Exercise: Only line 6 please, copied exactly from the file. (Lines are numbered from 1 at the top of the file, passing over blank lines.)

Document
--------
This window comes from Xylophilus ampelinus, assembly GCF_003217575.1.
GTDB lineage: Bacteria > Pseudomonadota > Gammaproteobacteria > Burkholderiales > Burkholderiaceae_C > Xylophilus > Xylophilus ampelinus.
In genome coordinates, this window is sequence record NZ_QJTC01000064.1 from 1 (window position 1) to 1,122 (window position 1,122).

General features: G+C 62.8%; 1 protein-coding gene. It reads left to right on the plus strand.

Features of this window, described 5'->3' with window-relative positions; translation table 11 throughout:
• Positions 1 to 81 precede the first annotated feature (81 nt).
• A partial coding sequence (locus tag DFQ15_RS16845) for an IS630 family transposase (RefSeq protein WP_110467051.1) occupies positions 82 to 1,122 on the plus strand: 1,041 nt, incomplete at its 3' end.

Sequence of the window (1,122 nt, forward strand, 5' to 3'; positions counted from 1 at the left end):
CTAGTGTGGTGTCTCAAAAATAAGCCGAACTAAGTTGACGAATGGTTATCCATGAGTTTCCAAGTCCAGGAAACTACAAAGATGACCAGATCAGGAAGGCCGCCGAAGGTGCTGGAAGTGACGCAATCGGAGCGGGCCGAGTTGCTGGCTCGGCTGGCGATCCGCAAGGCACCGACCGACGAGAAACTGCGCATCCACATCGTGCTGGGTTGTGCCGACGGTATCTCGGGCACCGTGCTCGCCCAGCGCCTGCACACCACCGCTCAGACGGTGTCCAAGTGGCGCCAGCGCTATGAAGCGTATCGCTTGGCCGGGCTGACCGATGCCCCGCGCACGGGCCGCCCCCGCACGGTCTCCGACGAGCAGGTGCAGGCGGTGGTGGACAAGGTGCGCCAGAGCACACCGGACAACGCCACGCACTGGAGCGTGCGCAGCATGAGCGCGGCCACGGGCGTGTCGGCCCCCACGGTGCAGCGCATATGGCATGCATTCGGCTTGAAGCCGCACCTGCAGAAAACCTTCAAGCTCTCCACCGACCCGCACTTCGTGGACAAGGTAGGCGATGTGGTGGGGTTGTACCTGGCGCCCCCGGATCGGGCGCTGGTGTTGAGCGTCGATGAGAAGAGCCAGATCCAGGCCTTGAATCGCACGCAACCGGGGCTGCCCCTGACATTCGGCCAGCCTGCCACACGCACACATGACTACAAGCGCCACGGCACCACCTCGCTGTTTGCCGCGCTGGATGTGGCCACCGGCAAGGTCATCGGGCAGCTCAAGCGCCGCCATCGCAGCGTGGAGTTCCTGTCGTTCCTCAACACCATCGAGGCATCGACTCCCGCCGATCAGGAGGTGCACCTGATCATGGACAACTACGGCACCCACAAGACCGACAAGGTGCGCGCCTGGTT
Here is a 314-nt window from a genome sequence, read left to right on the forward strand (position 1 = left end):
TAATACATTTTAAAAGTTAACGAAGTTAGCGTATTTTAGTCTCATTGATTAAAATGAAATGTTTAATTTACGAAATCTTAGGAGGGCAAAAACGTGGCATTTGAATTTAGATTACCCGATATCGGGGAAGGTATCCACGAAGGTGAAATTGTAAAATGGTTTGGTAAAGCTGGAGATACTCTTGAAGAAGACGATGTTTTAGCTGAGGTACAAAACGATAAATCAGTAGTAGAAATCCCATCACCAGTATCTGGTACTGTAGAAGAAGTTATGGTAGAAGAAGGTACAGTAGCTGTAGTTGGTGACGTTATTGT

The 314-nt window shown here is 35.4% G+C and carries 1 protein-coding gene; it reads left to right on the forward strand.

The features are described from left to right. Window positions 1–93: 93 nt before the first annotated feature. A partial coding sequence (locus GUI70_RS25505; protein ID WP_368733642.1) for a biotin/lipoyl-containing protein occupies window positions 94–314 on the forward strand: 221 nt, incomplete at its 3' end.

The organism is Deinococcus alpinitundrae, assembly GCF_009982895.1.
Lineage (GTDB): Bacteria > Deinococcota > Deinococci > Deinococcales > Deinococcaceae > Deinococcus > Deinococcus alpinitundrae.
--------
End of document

• Positions 1 to 81 precede the first annotated feature (81 nt).